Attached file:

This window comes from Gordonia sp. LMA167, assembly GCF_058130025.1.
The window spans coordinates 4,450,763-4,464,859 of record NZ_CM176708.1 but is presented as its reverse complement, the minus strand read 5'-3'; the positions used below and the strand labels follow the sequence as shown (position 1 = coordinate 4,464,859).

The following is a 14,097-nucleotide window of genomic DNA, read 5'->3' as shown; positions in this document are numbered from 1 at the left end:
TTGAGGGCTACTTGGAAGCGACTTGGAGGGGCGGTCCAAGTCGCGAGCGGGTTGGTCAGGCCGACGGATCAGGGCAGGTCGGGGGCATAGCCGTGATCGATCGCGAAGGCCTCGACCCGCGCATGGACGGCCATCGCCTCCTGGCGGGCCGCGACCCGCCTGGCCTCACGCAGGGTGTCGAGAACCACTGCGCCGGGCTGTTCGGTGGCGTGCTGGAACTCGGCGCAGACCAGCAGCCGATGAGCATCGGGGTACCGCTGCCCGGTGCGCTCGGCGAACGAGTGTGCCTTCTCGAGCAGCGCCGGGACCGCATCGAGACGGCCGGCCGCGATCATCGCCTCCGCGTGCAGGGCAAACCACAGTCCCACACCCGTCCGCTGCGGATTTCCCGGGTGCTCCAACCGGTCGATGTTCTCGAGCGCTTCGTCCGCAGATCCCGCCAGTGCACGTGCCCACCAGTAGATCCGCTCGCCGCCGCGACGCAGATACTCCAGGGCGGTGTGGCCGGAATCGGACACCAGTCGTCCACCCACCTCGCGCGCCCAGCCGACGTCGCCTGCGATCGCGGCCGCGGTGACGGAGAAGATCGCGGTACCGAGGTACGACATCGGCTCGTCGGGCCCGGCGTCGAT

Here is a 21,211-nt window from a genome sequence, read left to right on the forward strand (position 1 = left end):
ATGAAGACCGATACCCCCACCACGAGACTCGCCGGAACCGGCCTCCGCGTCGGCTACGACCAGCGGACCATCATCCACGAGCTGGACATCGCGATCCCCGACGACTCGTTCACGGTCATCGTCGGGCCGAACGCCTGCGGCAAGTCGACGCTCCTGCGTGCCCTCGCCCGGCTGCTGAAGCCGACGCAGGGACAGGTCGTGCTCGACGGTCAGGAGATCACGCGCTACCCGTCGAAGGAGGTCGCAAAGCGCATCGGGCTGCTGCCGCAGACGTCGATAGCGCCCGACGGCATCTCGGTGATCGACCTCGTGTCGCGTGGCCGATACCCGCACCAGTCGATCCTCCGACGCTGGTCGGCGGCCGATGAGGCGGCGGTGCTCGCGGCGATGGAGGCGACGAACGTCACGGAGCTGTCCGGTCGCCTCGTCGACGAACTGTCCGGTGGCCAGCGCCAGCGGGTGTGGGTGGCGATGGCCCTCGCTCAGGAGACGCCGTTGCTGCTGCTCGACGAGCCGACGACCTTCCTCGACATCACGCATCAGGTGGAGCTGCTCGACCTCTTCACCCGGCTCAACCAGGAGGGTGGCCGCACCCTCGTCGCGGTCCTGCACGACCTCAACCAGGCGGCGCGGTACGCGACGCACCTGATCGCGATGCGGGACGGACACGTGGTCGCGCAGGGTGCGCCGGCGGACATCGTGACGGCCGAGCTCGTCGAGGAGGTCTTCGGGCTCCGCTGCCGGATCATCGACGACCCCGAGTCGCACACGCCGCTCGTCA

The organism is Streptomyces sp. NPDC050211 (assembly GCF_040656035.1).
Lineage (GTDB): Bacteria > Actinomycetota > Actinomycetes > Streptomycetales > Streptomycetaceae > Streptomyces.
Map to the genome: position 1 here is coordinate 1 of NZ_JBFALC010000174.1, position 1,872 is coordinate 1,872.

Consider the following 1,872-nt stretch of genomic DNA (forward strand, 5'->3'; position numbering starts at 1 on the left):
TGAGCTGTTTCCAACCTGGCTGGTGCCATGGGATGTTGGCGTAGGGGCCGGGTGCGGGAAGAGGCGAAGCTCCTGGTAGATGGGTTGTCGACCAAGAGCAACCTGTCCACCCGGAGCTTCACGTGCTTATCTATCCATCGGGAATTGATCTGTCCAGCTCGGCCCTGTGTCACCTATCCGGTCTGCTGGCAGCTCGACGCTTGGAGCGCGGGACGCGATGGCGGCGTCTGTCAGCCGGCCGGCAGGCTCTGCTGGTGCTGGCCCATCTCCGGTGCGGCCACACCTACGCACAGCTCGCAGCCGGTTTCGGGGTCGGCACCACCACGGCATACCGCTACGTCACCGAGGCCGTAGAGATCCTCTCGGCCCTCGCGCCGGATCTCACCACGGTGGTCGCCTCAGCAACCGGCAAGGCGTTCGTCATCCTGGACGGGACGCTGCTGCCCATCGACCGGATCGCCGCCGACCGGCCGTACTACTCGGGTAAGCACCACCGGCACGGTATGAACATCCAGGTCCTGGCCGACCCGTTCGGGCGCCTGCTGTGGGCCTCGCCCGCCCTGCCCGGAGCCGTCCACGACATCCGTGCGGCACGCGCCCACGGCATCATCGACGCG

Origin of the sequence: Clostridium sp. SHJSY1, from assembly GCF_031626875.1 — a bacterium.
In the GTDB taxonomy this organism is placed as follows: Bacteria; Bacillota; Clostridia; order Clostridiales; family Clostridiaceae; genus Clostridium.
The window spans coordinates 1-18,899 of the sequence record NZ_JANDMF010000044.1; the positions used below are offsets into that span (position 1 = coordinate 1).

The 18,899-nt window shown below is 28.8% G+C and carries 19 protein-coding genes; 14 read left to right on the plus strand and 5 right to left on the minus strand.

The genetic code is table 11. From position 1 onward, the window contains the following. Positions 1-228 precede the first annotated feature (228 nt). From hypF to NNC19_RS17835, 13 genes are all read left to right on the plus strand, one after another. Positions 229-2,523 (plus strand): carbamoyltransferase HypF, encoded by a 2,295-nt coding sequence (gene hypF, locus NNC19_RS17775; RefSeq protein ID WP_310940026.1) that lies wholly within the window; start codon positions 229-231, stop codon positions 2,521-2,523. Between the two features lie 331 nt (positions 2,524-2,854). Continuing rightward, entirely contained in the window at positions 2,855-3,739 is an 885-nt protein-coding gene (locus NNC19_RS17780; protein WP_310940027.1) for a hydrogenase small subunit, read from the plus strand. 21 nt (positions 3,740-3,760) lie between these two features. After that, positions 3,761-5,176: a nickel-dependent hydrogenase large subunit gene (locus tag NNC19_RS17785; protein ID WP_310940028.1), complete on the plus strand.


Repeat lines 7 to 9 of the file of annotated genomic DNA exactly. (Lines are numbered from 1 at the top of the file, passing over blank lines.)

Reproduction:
The organism is Streptomyces sp. NPDC050211 (assembly GCF_040656035.1).
Lineage (GTDB): Bacteria > Actinomycetota > Actinomycetes > Streptomycetales > Streptomycetaceae > Streptomyces.
Map to the genome: position 1 here is coordinate 1 of NZ_JBFALC010000174.1, position 1,872 is coordinate 1,872.